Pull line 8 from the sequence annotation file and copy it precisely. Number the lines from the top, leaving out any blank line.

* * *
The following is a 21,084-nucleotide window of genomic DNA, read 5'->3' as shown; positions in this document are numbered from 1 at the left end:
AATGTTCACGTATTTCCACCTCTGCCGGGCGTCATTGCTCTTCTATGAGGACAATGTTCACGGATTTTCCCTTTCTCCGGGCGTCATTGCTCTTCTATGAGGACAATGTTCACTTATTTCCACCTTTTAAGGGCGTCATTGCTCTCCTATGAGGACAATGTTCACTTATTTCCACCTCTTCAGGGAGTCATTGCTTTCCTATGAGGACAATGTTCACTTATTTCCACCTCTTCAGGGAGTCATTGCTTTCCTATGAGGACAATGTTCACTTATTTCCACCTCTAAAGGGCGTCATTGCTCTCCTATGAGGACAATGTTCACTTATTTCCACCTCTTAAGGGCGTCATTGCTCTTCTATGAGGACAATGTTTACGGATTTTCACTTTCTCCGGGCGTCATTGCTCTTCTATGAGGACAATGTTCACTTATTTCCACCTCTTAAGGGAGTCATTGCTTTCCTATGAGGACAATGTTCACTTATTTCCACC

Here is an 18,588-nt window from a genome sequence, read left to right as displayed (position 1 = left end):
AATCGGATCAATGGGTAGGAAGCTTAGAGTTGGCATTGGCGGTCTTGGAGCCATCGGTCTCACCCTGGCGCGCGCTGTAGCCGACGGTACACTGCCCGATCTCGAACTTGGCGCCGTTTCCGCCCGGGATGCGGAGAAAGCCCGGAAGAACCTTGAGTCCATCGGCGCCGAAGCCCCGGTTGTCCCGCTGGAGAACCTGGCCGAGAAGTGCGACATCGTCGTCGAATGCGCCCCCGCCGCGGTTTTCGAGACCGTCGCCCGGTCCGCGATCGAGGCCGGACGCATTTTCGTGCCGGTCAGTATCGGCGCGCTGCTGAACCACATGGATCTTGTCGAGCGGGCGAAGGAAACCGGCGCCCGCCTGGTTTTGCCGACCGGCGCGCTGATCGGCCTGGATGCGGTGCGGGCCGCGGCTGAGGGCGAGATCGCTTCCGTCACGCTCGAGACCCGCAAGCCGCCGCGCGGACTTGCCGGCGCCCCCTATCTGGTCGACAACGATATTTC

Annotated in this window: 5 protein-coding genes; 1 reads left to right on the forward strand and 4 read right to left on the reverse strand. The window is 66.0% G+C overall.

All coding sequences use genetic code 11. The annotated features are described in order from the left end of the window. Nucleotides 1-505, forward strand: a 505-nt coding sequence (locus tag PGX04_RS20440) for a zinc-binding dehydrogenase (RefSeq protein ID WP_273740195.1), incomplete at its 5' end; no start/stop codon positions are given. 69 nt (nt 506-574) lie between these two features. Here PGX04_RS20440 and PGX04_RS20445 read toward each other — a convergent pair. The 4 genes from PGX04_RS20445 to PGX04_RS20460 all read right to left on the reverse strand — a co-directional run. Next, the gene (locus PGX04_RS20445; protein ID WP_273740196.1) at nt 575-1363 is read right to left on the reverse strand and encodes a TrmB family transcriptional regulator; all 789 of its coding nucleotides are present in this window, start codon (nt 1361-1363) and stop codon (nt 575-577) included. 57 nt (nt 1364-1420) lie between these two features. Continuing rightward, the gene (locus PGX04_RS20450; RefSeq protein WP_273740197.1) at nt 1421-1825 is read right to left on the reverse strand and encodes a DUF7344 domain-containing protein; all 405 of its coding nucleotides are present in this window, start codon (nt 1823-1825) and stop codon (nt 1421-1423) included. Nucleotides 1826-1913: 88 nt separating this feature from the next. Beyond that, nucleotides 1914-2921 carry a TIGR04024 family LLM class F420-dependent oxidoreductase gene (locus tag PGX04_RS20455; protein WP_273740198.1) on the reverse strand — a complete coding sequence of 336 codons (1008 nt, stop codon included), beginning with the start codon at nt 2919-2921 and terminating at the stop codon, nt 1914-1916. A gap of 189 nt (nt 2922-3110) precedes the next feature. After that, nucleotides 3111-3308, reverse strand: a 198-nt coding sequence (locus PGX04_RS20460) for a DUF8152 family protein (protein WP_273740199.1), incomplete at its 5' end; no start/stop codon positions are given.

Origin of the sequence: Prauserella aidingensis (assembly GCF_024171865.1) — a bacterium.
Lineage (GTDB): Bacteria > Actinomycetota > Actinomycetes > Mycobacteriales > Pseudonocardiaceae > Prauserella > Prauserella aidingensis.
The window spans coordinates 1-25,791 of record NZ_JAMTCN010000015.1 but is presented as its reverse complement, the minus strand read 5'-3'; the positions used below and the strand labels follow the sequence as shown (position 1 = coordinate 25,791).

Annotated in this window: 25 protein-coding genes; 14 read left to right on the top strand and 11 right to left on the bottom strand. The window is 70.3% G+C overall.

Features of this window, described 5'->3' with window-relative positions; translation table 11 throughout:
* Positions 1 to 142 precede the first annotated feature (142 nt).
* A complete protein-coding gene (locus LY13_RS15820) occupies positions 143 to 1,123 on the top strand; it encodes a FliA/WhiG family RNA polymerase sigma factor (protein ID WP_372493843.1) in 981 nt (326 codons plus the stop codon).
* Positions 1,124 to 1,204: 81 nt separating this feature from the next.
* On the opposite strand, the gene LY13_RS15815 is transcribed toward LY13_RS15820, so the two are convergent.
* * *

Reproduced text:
Lineage (GTDB): Bacteria > Actinomycetota > Actinomycetes > Mycobacteriales > Pseudonocardiaceae > Prauserella > Prauserella aidingensis.